TH: Oh, I feel like my interpretation of watching it is that there's a sense that the ice might be thawing. There becomes an awareness of a problem and some kind of hope for the future. I see that, and some other people have, and maybe some people won't. It's very subtle, and one thing Rick is interested in is not creating these melodramatic character arcs, like Ebenezer Scrooge in the last two minutes of A Christmas Carol, like suddenly he's the nicest guy in the world. We're tired of those kinds of stories. This is about a guy who, really, [we're] only witnessing a couple of months, or maybe even a month, I'm not sure, of a character's life ... Those kinds of changes are very small, or don't happen at all. That's the kind of movie Rick wanted to make.
RA: The idea that we experience so many epiphanies in these movies – it's such a potentially dangerous misconception about the way the world actually functions. Audiences are conditioned to some degree to expect to just drop in and see the epiphany, to see the grand gesture and the moment of transformation. A denial of that needs to happen. There needs to be counterweight to some of that idiocy ...
Movies operate temporally so much better than they operate didactically. In order for us to be told things, it removes all the real potency of what movies can achieve, which is experiencing time and experiencing the gradations of it. There are moments in there when Swanson is reflective, and there are moments when he's meditative, and there are moments of exhaustion, and there are moments of ebullience. All kinds of small changes and shifts go on. But this idea of linear transformation is not just secondary, but almost unimportant. There's no concrete, single place that we arrive except death. And to peddle anything else in films is disingenuous.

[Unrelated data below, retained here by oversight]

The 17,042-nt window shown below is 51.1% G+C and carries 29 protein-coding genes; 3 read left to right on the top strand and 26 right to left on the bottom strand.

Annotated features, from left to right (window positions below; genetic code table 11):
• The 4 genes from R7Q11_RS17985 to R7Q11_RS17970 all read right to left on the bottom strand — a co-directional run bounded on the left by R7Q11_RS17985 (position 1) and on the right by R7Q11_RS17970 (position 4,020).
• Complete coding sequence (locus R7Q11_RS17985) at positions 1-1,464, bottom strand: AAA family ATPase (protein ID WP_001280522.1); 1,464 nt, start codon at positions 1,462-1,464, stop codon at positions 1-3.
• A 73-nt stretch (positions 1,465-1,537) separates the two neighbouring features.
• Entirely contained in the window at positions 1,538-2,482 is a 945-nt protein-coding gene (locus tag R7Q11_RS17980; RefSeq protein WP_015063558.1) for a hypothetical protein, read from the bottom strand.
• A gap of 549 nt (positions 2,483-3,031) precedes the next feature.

AC: Tim, you've talked elsewhere about how you and Swanson are similar in some ways, in terms of mannerisms and speech patterns, and that the role didn't require a lot of method-acting groundwork. But clearly you can't be exactly like him, I hope. Can you talk about inhabiting a character like this, and whether you felt much vulnerability as an actor, especially one who hadn't done anything like this in the past?
TH: I try not to get too analytical or hypothetical about anything, because it's just too hard to know how anything's going to go. I just kinda went by my instincts and consultations with a few people, that this seemed like an exciting, interesting thing to do. The film ends up being very severe and very heavy and dark, but there wasn't that feeling or mood throughout the process. There wasn't that kind of dark energy or atmospheric music hanging over everything. A lot of it, and a lot of filmmaking in general, is fun. It's fun to collaborate with good, smart people. There were some specific issues with the nudity and that kind of stuff that were uncomfortable for me, or challenging, but you get through that, and nothing was ever too insurmountable for my psyche to deal with it. I went into it with no exceptions, and tried to be generous and give an honest performance, and tried to let Rick run the show and let it be his movie and let him make it. That's all I can do.
A longer version of this interview appeared Wednesday, Nov. 28, on the Screens blog.
On Thursday, Nov. 29, 7-9pm, End of an Ear (2209 S. First) will host a listening party of The Comedy soundtrack, which features music from Here We Go Magic, Gayngs, Bill Fay, William Basinski, and more. Tim Heidecker and Rick Alverson will be in attendance at the party, which runs from 7-9pm, and is followed by an Austin Film Society screening at 9:30pm at the Alamo South Lamar. Alverson and Heidecker will take part in a post-film Q&A. For ticket info, see www.austinfilm.org.
The Comedy opens theatrically in Austin on Friday, Nov. 30. See Film Listings for review.